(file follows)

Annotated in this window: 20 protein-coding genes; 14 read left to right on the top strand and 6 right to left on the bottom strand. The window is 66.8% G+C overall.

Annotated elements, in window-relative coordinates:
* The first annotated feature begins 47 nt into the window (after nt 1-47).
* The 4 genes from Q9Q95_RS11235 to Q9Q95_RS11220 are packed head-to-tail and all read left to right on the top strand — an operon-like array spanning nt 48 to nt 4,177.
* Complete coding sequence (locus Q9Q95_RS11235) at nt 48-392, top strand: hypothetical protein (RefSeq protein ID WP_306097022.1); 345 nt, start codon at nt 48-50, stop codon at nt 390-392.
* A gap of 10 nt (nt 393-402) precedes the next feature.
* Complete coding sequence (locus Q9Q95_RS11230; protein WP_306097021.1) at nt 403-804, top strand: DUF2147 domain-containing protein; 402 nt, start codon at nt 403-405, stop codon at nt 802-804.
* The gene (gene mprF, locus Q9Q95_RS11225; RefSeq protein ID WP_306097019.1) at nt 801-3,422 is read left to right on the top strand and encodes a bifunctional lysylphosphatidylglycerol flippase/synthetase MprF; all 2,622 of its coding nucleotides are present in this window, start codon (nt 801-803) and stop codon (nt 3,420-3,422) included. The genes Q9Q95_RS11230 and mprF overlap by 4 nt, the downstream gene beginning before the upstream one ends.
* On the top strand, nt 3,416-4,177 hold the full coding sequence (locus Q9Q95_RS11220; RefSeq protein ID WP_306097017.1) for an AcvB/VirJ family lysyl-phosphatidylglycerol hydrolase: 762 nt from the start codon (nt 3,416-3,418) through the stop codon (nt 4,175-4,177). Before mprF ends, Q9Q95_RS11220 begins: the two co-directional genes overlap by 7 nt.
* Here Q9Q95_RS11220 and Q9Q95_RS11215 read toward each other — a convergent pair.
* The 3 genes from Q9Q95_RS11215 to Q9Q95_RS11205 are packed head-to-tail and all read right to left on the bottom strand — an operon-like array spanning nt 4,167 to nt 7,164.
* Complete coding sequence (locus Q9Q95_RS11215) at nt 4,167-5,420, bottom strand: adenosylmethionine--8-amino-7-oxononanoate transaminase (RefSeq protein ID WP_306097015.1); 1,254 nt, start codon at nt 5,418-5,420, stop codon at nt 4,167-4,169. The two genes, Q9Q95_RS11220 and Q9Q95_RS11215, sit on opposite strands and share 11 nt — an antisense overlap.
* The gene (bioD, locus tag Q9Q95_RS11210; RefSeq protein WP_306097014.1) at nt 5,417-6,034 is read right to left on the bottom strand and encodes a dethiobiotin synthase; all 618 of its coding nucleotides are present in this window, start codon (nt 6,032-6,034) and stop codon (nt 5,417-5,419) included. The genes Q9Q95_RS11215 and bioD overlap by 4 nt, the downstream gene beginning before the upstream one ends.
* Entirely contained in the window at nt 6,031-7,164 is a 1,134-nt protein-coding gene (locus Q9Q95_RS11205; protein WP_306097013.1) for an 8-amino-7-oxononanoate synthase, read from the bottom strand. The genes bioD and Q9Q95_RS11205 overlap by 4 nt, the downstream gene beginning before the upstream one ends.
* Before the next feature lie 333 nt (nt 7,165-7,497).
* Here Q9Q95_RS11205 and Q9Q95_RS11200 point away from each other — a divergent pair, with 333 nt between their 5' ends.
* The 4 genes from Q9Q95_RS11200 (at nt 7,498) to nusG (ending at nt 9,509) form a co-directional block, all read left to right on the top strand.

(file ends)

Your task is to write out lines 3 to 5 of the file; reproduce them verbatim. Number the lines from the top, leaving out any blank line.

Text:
* The first annotated feature begins 47 nt into the window (after nt 1-47).
* The 4 genes from Q9Q95_RS11235 to Q9Q95_RS11220 are packed head-to-tail and all read left to right on the top strand — an operon-like array spanning nt 48 to nt 4,177.
* Complete coding sequence (locus Q9Q95_RS11235) at nt 48-392, top strand: hypothetical protein (RefSeq protein ID WP_306097022.1); 345 nt, start codon at nt 48-50, stop codon at nt 390-392.